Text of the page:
Modern populism has historical antecedents. In Britain, the speeches on immigration and Europe by Enoch Powell in the late 1960s presaged the swing of blue collar workers away from the Left. In the United States, the revolt of George Wallace in 1968 was a first sign that the New Deal coalition was coming to an end and that many of its under-privileged supporters were seeking a new allegiance. Responding to Wallace, Richard Nixon spoke of the ‘silent majority’, those whom the American commentator Ben Wattenberg called, “The unpoor, the unblack and the unyoung”. This group is once again fearful and angry. In a PEW survey carried out in March, 75% felt that `discrimination against whites has become as big a problem as discrimination against blacks and other minorities’.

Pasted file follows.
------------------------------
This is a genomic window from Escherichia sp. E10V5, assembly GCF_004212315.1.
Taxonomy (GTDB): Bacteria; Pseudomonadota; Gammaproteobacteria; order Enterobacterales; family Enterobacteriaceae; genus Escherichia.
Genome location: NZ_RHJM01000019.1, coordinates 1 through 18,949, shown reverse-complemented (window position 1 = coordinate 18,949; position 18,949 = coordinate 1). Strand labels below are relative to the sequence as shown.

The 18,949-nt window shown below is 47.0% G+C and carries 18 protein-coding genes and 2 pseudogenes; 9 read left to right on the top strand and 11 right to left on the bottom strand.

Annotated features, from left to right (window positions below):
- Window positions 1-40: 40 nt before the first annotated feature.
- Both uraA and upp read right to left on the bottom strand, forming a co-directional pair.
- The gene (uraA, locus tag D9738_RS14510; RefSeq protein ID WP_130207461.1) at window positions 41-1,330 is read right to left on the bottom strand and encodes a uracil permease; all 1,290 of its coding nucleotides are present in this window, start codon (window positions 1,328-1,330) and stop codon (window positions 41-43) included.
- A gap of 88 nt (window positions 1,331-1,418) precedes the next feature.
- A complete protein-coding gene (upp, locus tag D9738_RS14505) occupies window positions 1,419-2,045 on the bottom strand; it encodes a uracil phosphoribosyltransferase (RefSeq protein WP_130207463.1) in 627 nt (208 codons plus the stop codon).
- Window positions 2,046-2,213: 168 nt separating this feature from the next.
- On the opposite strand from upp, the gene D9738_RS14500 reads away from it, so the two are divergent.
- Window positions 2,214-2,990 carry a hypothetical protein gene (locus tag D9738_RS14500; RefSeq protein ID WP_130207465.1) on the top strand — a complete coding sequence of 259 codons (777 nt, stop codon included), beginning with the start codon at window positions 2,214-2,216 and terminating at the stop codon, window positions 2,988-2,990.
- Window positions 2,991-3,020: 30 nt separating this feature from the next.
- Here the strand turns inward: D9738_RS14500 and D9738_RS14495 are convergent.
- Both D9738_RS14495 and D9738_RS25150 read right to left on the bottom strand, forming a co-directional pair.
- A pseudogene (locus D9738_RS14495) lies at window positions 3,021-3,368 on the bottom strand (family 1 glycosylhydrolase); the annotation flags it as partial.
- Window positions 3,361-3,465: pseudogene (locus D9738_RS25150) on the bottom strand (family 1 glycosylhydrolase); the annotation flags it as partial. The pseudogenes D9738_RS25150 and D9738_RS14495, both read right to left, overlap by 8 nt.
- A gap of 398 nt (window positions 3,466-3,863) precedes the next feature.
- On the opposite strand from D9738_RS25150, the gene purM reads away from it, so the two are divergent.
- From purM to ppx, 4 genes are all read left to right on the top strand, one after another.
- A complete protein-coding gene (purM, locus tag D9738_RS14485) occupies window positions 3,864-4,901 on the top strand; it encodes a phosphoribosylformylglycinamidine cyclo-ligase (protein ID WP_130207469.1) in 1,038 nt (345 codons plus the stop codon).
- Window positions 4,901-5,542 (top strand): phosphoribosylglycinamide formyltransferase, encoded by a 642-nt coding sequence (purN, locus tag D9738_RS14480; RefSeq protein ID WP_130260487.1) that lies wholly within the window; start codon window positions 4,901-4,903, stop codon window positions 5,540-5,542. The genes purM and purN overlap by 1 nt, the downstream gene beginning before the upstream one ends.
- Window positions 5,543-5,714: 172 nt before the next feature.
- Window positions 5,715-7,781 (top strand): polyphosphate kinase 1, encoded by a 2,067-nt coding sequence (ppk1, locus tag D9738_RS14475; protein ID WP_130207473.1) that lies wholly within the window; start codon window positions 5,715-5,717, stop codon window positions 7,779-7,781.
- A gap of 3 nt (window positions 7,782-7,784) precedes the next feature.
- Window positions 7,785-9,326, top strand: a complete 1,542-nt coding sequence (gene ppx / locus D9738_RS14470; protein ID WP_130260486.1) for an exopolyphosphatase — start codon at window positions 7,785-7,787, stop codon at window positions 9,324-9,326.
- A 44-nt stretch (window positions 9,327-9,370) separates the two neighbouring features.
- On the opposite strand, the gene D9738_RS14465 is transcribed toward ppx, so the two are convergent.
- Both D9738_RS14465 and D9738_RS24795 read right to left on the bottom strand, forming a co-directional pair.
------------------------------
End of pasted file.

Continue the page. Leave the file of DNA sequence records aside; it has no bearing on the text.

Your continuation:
The appeal of the populists is primarily to those left behind by social and economic change, the decline of heavy industry and manufacturing. In Britain, fifty years ago, educational qualifications were not absolutely essential for secure employment. One could leave school at 16, move into a job with the confidence that one would never be out of work. But with the decline of, for example, coal mining and the steel industry, that is no longer the case. There is therefore a sharp cleavage between those who have the skills to benefit from globalisation and those who have not. That is a new cleavage and not only in Britain. The ‘left behind’ feel a strong sense of disenfranchisement and powerlessness. believing as they do that the political class makes its decisions without consulting their interests, and looks down on them as unreconstructed bigots.